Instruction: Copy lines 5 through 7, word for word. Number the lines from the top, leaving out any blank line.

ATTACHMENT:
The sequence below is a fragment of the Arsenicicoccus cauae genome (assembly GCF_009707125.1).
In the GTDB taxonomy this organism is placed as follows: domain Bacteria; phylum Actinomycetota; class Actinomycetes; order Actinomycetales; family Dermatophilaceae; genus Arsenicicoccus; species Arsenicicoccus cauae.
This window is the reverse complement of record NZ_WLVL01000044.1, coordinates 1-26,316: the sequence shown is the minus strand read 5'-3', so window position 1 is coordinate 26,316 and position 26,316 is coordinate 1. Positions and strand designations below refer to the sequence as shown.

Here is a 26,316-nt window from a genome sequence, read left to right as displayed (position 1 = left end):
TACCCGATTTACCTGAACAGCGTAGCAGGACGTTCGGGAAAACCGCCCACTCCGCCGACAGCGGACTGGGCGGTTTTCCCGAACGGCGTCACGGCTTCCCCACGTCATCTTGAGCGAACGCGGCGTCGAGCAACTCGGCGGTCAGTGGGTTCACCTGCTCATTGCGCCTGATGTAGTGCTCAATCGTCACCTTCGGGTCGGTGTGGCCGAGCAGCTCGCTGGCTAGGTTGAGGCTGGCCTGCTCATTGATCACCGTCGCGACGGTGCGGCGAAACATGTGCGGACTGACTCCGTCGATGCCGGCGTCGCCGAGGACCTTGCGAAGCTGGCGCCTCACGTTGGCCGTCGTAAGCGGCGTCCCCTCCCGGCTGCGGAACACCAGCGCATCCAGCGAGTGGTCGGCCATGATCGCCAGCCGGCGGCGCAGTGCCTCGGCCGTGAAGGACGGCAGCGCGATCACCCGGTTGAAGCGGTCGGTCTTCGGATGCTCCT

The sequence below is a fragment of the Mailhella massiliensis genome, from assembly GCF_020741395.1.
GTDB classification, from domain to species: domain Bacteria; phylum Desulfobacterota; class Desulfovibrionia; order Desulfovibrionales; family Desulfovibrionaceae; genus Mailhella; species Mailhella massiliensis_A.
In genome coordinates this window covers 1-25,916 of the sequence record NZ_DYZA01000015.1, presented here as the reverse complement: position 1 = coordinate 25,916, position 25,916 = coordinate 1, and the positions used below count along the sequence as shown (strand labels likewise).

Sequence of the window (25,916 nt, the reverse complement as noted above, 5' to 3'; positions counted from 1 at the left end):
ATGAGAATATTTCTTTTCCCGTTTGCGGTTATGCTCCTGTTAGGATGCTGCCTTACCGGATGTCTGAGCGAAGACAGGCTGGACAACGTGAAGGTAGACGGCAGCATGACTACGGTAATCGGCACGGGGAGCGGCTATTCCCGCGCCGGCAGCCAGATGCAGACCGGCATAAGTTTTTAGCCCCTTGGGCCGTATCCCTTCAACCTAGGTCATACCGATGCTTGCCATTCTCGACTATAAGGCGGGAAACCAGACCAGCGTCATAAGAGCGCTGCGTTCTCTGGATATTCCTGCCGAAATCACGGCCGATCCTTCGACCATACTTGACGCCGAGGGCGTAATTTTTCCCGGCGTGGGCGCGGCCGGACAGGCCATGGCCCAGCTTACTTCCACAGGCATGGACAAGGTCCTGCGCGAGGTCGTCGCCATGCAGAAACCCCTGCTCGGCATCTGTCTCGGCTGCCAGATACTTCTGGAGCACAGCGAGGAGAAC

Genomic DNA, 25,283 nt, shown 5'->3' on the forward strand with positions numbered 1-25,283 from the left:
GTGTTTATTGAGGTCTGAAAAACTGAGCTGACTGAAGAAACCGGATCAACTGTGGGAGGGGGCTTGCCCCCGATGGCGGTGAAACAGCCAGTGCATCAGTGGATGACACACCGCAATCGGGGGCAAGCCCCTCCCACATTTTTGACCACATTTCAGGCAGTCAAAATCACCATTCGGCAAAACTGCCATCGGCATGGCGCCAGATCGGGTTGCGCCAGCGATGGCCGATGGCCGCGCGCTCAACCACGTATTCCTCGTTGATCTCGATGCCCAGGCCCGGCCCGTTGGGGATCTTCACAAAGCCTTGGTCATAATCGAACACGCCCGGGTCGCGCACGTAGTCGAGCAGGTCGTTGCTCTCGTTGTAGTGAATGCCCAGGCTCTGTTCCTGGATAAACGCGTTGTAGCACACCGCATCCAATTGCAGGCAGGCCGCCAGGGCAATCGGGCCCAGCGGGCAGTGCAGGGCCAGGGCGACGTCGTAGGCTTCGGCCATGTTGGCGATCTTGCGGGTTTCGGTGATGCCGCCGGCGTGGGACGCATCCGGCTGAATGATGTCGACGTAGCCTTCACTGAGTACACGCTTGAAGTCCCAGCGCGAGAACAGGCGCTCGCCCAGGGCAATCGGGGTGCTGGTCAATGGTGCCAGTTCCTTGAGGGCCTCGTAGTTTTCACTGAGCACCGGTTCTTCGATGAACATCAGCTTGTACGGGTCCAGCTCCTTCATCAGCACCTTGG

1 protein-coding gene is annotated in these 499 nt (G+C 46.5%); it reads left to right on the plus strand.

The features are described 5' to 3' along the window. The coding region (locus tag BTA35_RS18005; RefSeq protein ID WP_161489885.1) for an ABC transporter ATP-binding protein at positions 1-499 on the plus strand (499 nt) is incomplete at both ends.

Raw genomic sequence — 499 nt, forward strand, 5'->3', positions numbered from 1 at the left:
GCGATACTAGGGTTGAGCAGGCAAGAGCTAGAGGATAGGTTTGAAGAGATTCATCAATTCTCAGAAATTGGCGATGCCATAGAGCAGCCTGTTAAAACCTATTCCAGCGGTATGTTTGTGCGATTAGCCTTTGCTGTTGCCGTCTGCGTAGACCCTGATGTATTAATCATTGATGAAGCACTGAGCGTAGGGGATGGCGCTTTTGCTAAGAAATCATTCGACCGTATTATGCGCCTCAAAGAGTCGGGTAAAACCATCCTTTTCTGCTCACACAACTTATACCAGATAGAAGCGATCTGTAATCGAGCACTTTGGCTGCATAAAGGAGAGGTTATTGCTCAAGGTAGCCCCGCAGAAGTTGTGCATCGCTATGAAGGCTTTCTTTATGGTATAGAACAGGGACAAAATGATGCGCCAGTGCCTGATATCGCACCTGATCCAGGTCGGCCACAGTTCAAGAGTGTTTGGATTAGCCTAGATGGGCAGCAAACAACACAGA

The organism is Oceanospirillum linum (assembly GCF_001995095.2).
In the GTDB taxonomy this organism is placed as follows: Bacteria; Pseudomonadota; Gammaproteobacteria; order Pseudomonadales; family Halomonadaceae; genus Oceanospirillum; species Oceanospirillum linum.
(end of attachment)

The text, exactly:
TACCCGATTTACCTGAACAGCGTAGCAGGACGTTCGGGAAAACCGCCCACTCCGCCGACAGCGGACTGGGCGGTTTTCCCGAACGGCGTCACGGCTTCCCCACGTCATCTTGAGCGAACGCGGCGTCGAGCAACTCGGCGGTCAGTGGGTTCACCTGCTCATTGCGCCTGATGTAGTGCTCAATCGTCACCTTCGGGTCGGTGTGGCCGAGCAGCTCGCTGGCTAGGTTGAGGCTGGCCTGCTCATTGATCACCGTCGCGACGGTGCGGCGAAACATGTGCGGACTGACTCCGTCGATGCCGGCGTCGCCGAGGACCTTGCGAAGCTGGCGCCTCACGTTGGCCGTCGTAAGCGGCGTCCCCTCCCGGCTGCGGAACACCAGCGCATCCAGCGAGTGGTCGGCCATGATCGCCAGCCGGCGGCGCAGTGCCTCGGCCGTGAAGGACGGCAGCGCGATCACCCGGTTGAAGCGGTCGGTCTTCGGATGCTCCT

The sequence below is a fragment of the Mailhella massiliensis genome, from assembly GCF_020741395.1.
GTDB classification, from domain to species: domain Bacteria; phylum Desulfobacterota; class Desulfovibrionia; order Desulfovibrionales; family Desulfovibrionaceae; genus Mailhella; species Mailhella massiliensis_A.